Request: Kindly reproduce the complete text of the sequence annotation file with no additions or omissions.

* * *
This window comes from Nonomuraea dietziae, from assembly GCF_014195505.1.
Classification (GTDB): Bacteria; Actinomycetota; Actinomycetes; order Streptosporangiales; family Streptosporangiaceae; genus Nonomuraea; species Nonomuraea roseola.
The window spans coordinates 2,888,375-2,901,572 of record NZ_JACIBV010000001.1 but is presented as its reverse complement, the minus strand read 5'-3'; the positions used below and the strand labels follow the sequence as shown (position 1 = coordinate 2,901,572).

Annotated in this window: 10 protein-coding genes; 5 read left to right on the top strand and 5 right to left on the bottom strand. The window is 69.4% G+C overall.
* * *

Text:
This window comes from Nonomuraea dietziae, from assembly GCF_014195505.1.
Classification (GTDB): Bacteria; Actinomycetota; Actinomycetes; order Streptosporangiales; family Streptosporangiaceae; genus Nonomuraea; species Nonomuraea roseola.
The window spans coordinates 2,888,375-2,901,572 of record NZ_JACIBV010000001.1 but is presented as its reverse complement, the minus strand read 5'-3'; the positions used below and the strand labels follow the sequence as shown (position 1 = coordinate 2,901,572).

Annotated in this window: 10 protein-coding genes; 5 read left to right on the top strand and 5 right to left on the bottom strand. The window is 69.4% G+C overall.